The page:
Slaven Crnić, Postdoctoral Researcher

Dr. Slaven Crnić holds a PhD in Comparative Gender Studies from the Central European University (CEU) in Vienna. Before joining “REVENANT”, Slaven was a visiting postdoctoral junior research fellow in the Field of Excellence “Dimensions of Europe”, University of Graz, where he collaborated closely with a group of scholars gathered around the thematic cluster “European Literatures and their Interactions”. Slaven has previously taught at the Department of Gender Studies (CEU) and the Department of Cultural Studies at the Faculty of Humanities and Social Sciences (University of Rijeka). He was also a visiting PhD researcher at the Department of Slavonic Studies, University of Vienna. Outside of academia, Slaven has previously been a lecturer in the educational programs at the Center for Women’s Studies (Zagreb), and Zagreb Pride organization.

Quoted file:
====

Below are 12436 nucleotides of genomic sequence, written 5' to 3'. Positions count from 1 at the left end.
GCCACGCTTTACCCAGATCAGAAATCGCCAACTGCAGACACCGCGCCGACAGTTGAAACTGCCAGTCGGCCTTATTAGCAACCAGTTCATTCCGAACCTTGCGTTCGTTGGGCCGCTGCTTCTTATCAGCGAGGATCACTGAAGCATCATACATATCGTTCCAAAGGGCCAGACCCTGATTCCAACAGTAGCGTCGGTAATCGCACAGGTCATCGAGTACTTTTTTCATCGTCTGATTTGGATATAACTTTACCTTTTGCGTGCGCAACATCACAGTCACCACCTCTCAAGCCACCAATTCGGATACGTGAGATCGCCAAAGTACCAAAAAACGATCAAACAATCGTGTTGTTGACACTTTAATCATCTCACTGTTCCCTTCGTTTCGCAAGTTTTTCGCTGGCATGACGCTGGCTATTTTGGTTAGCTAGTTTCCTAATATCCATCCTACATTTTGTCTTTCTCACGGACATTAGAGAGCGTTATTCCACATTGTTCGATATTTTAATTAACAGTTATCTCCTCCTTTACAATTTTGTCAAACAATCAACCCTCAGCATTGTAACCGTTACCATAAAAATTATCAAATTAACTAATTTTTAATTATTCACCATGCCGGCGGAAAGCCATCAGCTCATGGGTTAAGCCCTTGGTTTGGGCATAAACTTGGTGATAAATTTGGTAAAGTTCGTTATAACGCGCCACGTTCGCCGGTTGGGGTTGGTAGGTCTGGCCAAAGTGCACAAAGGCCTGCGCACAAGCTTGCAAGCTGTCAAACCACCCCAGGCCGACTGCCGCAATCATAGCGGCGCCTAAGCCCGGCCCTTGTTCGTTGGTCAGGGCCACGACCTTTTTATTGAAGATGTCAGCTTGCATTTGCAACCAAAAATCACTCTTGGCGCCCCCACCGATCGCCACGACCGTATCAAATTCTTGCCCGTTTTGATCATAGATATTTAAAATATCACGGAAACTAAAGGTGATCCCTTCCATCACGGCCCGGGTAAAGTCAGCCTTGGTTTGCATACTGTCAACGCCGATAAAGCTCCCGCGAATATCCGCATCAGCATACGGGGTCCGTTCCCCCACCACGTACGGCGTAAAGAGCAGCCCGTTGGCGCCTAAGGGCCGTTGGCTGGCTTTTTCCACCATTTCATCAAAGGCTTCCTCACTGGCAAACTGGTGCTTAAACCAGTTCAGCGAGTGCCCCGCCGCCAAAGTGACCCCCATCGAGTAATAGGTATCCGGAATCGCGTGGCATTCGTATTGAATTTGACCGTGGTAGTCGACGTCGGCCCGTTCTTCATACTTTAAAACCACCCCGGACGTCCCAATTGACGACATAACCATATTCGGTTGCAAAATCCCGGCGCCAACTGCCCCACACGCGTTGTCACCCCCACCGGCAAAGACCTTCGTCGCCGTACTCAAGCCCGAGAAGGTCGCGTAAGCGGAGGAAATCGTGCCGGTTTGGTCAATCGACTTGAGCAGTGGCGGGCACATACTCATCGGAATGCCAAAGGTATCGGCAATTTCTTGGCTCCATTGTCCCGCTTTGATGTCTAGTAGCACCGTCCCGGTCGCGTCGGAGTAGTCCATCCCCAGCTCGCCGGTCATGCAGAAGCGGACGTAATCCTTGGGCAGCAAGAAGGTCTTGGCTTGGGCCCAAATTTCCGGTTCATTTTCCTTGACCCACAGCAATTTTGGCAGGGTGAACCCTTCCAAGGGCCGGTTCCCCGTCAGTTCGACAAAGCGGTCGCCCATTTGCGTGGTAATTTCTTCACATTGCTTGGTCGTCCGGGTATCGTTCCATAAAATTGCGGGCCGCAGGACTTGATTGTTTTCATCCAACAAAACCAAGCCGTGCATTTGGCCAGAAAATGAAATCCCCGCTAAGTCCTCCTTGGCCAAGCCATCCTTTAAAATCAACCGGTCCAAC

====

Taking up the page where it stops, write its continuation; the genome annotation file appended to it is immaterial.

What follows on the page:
As part of “REVENANT”, Slaven’s current research aims to explore the construction, contestation, and revival of (post)imperial places in Yugoslav travel writing. His project focuses on representations of places – such as capitals, ports, and vacation resorts – that once held utmost importance for imperial politics, commerce, and self-image. By examining accounts of Vienna, Budapest, and Istanbul, but also places like Trieste and Opatija in a corpus of scattered texts (from autobiographical notes and memoirs to fully developed travelogues), Slaven’s research interrogates the ways in which a literary collection of places echoes the Yugoslav literati’s broader political and affective reckoning with the lasting legacies of Habsburg and Ottoman Empires. What historically recognizable models were deployed by Yugoslav travel writers to expose certain places as indelibly marked by their lasting imperial power, history and symbolism? How did South Slavic intelligentsia renegotiate their own sense of cultural and national belonging while staying abroad, in places reminiscent of imperial exploitation and rule, particularly across binary oppositions, such as the Balkans and Europe, East and West, imperial center and subjugated margin? And, finally, looking to our own times, how are these semantics of place revisited and rewritten in the wake of the Yugoslav state? How did a new generation of post-Yugoslav writers approach places fraught with their bygone empires at a time when the West and its cities were suddenly recodified into a beacon and model of prosperous capitalism, democracy, and human rights? How did they draw from and reflect on the post-1990s critical discourses that tended to assail this image of the West and reframe it as yet another Empire on the world historical stage? By focusing on the literary representation of the (post-)imperial place as the primary object of study, the research will build a comparative and cross-disciplinary textual topology of the thematizations, contestations and revivals of foregone empires by (post-)Yugoslav voices.